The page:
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Domestic Sovereignty, A‘yan Developmentalism, and Global Microhistory in Modern Egypt

Published online by Cambridge University Press:  27 March 2018

Adam Mestyan*
History, Duke University


Through a new type of global microhistory, this article explores the remaking of the political system in Egypt before colonialism. I argue that developmentalism and the origins of Arabic monarchism were closely related in 1860s Egypt. Drawing on hitherto unknown archival evidence, I show that groups of Egyptian local notables (a‘yan) sought to cooperate with the Ottoman governor Ismail (r. 1863–1879) in order to gain capital and steam machines, and to participate in the administration. Ismail, on his side, secured a new order of succession from the Ottoman sultan. A‘yan developmentalism was discursively presented in petitions, poems, and treatises acknowledging the new order and naturalizing the governor as an Egyptian ruler. Consultation instead of constitutionalism was the concept to express the new relationship. The collaboration was codified in the Consultative Chamber of Representatives, often interpreted as the first parliament in the Middle East. As a consequence of the sultanic order and the Chamber, Egypt's position within the Ottoman Empire became similar to a pseudo-federal relationship. I conclude by contrasting different ways of pseudo-federalization in the global 1860s, employing a regional, unbalanced comparison with the United Principalities and Habsburg Hungary.

Egyptian Vernacular
Copyright © Society for the Comparative Study of Society and History 2018 

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1 Attachment to undated letter from Sayyid Ahmad Agha Nafi‘, headman of Dandit, to Isma‘il Siddiq Pasha, 421/39, microfilm 199, al-Ma‘iyya al-Saniyya Turki (Turkish correspondence of the Governor's Entourage, henceforth MST), Dar al-Watha'iq al-Qawmiyya (National Archives of Egypt, Cairo; henceforth DWQ). Dandit is a small town in the Daqahliyya Province of Egypt. All translations are my own unless otherwise indicated. Arabic and Ottoman Turkish transliteration follows the simplified standard of the International Journal of Middle East Studies. Names of Ottoman elite individuals are written according to Turkish orthography.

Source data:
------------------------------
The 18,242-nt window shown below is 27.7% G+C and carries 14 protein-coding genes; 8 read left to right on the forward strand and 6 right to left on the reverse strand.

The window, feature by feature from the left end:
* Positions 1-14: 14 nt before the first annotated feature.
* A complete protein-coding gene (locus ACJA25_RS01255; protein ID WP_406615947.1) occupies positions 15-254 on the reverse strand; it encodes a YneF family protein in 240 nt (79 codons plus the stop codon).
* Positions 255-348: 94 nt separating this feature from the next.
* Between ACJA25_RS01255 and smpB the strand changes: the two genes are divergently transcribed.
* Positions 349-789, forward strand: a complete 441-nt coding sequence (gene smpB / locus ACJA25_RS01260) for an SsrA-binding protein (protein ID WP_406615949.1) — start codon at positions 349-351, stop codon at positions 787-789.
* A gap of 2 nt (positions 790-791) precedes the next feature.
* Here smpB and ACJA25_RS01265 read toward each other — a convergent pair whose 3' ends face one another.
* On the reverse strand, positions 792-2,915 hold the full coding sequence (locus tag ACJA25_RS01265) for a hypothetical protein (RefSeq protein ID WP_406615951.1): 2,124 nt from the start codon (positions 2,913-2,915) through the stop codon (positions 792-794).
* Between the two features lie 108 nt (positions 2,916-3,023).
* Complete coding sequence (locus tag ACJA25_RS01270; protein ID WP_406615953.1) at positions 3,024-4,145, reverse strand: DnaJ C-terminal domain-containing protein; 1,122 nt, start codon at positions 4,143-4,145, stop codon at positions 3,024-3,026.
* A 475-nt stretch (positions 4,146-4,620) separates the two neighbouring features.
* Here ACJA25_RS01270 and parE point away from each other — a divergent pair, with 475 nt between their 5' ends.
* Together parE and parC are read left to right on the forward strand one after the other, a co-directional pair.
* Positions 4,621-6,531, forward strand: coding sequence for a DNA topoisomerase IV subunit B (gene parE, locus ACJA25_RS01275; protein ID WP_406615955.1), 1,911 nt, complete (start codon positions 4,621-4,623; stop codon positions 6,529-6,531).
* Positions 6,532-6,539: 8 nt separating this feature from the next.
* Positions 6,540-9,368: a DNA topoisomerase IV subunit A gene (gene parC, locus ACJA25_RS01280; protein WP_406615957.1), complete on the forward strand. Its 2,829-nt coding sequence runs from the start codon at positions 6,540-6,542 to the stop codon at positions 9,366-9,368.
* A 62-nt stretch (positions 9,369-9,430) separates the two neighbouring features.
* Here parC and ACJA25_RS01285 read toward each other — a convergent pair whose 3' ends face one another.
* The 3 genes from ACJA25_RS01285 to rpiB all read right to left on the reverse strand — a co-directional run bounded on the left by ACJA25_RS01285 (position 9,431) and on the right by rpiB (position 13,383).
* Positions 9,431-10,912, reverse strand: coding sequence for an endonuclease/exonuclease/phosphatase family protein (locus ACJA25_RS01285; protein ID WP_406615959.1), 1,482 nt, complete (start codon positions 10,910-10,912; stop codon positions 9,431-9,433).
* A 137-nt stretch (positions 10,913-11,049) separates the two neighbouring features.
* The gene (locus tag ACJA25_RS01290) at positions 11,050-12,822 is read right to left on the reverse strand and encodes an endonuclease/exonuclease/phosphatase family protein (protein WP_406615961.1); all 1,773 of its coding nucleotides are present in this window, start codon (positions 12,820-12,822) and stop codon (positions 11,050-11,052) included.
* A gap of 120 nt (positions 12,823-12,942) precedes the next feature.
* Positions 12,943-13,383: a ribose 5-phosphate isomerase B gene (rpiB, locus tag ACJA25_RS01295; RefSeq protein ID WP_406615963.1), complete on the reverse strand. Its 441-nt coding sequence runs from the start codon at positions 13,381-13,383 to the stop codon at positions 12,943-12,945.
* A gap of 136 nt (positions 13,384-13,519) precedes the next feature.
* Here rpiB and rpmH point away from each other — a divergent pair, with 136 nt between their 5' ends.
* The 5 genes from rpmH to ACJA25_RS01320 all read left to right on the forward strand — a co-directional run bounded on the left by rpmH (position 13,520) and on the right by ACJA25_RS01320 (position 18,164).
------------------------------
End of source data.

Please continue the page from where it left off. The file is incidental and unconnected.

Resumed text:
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57 Letter from Mehmed Şerif, 7 Muharram 1283 (22 May 1866), 32/38, microfilm 197, MST, DWQ.

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62 Most letters are in microfilm 197, MST, DWQ.

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64 Letter dated 13 Muharram 1283 (28 May 1866), from Mehmed Şerif, 51/38, microfilm 197, MST, DWQ.

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66 Davis, Challenging Colonialism, 28–29.

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75 Undated letter from Isma‘il Siddiq (ca. 21 Muharram 1283/5 June 1866), 111/38, microfilm 197, MST, DWQ.

76 For groupness, see Cooper, Colonialism, 75–76. For the Arabic translation of the firman: letter from Ismail Sal, 23 Muharram 1283 im (7 June 1866), 125/38, microfilm 197, MST, DWQ.

77 Letter from Ali Cevdet, 2 Muharram 1283 (17 May 1866) 148/38, microfilm 197, MST, DWQ.

78 Letter from Qasim Pasha, 26 Muharram 1283 (10 June 1866), 138/38, microfilm 197, MST, DWQ.

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116 Ibid., 4.

117 Ibid., 33.

118 Ibid., 45.

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120 The title malik is not new: Said Pasha had already been praised as “possessor/king of Egypt” in the 1850s. [Salih Majdi], Diwan (Collected poems) (Bulaq, 1311 [1893 or 1894]), 1, 12, 55, etc.

121 M. Plessner, “Mulk,” and A. Ayalon, “Malik,” both in P. Bearman et al., eds., Encyclopaedia of Islam, 2d ed., Brill Online, 2014.

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138 Al-Najjari, Rawd Madih, 59.

139 Davis, Challenging Colonialism, 24; Mitchell, Rule of Experts, 62–65; Stolz, Daniel, “The Voyage of the Sammanud: Pilgrimage, Cholera, and Empire on an Ottoman-Egyptian Steamship Journey in 1865-67,” International Journal of Turkish Studies 23, 1–2 (2017): 118 Google Scholar.

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142 Letter from Musa al-Jundi, 11 Rabi‘ al-Thani 1283 (23 Aug. 1866), 55/39, microfilm 198, MST, DWQ.

143 Letter from Ahmad Mustafa, 15 Rabi‘ al-Akhir 1283 (25 Oct. 1866), 82/39, microfilm 198, MST, DWQ.

144 Anderson, Imagined Communities, 21.

145 Undated letter from Muhammad al-Shawarli, village headman of Qayub, and Hamza ‘Ali, village headman of Tasma, 150/39, MST, DWQ.

146 Undated letter from Ahmad al-Yamani entitled “Malhuzat tata‘allaq bi-aqlam min al-irad wa-l-masarif wa-umur al-dabt wa-l-rabt” (Notes related to the Offices of Income and Expenditure and General Security), 151/39, microfilm 198, MST, DWQ.

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